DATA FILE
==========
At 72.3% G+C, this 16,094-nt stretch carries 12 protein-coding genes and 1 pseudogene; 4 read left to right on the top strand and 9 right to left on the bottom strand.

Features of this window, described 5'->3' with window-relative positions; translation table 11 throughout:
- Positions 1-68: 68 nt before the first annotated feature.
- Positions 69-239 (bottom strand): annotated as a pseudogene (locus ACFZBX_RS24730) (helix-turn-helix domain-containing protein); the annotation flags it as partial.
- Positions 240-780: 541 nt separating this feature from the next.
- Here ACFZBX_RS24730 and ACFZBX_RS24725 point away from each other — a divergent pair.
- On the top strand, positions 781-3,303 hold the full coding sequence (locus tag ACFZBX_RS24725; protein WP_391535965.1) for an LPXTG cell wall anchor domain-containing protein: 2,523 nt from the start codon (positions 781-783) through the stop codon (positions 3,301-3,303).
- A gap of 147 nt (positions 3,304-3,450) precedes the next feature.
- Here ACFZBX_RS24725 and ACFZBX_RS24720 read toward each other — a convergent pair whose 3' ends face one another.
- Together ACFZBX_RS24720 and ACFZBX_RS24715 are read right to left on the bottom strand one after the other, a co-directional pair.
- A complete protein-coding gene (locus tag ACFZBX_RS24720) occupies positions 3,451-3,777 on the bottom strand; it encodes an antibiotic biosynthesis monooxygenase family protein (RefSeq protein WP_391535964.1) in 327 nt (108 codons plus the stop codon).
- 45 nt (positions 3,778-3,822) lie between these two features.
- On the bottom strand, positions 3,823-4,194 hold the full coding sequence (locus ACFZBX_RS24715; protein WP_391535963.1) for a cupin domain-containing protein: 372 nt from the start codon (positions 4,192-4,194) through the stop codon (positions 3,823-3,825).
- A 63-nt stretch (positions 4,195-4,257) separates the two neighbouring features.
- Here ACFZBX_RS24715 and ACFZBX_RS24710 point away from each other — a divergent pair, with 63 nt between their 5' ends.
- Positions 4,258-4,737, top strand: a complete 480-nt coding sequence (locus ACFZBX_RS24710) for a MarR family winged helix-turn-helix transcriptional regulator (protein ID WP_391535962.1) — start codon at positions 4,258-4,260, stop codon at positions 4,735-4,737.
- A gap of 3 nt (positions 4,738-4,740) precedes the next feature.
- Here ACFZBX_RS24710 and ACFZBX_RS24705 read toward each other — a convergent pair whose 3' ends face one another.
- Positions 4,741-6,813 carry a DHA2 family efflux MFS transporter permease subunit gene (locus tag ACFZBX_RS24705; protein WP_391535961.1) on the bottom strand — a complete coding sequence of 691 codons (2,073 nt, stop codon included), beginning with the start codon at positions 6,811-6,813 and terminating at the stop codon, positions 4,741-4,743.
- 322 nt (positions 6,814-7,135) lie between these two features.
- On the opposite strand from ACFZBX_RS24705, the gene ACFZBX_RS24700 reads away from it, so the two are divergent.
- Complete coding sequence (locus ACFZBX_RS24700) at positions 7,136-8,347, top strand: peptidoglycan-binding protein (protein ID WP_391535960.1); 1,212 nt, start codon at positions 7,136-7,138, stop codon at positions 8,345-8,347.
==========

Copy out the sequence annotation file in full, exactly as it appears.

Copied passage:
At 72.3% G+C, this 16,094-nt stretch carries 12 protein-coding genes and 1 pseudogene; 4 read left to right on the top strand and 9 right to left on the bottom strand.

Features of this window, described 5'->3' with window-relative positions; translation table 11 throughout:
- Positions 1-68: 68 nt before the first annotated feature.
- Positions 69-239 (bottom strand): annotated as a pseudogene (locus ACFZBX_RS24730) (helix-turn-helix domain-containing protein); the annotation flags it as partial.
- Positions 240-780: 541 nt separating this feature from the next.
- Here ACFZBX_RS24730 and ACFZBX_RS24725 point away from each other — a divergent pair.
- On the top strand, positions 781-3,303 hold the full coding sequence (locus tag ACFZBX_RS24725; protein WP_391535965.1) for an LPXTG cell wall anchor domain-containing protein: 2,523 nt from the start codon (positions 781-783) through the stop codon (positions 3,301-3,303).
- A gap of 147 nt (positions 3,304-3,450) precedes the next feature.
- Here ACFZBX_RS24725 and ACFZBX_RS24720 read toward each other — a convergent pair whose 3' ends face one another.
- Together ACFZBX_RS24720 and ACFZBX_RS24715 are read right to left on the bottom strand one after the other, a co-directional pair.
- A complete protein-coding gene (locus tag ACFZBX_RS24720) occupies positions 3,451-3,777 on the bottom strand; it encodes an antibiotic biosynthesis monooxygenase family protein (RefSeq protein WP_391535964.1) in 327 nt (108 codons plus the stop codon).
- 45 nt (positions 3,778-3,822) lie between these two features.
- On the bottom strand, positions 3,823-4,194 hold the full coding sequence (locus ACFZBX_RS24715; protein WP_391535963.1) for a cupin domain-containing protein: 372 nt from the start codon (positions 4,192-4,194) through the stop codon (positions 3,823-3,825).
- A 63-nt stretch (positions 4,195-4,257) separates the two neighbouring features.
- Here ACFZBX_RS24715 and ACFZBX_RS24710 point away from each other — a divergent pair, with 63 nt between their 5' ends.
- Positions 4,258-4,737, top strand: a complete 480-nt coding sequence (locus ACFZBX_RS24710) for a MarR family winged helix-turn-helix transcriptional regulator (protein ID WP_391535962.1) — start codon at positions 4,258-4,260, stop codon at positions 4,735-4,737.
- A gap of 3 nt (positions 4,738-4,740) precedes the next feature.
- Here ACFZBX_RS24710 and ACFZBX_RS24705 read toward each other — a convergent pair whose 3' ends face one another.
- Positions 4,741-6,813 carry a DHA2 family efflux MFS transporter permease subunit gene (locus tag ACFZBX_RS24705; protein WP_391535961.1) on the bottom strand — a complete coding sequence of 691 codons (2,073 nt, stop codon included), beginning with the start codon at positions 6,811-6,813 and terminating at the stop codon, positions 4,741-4,743.
- 322 nt (positions 6,814-7,135) lie between these two features.
- On the opposite strand from ACFZBX_RS24705, the gene ACFZBX_RS24700 reads away from it, so the two are divergent.
- Complete coding sequence (locus ACFZBX_RS24700) at positions 7,136-8,347, top strand: peptidoglycan-binding protein (protein ID WP_391535960.1); 1,212 nt, start codon at positions 7,136-7,138, stop codon at positions 8,345-8,347.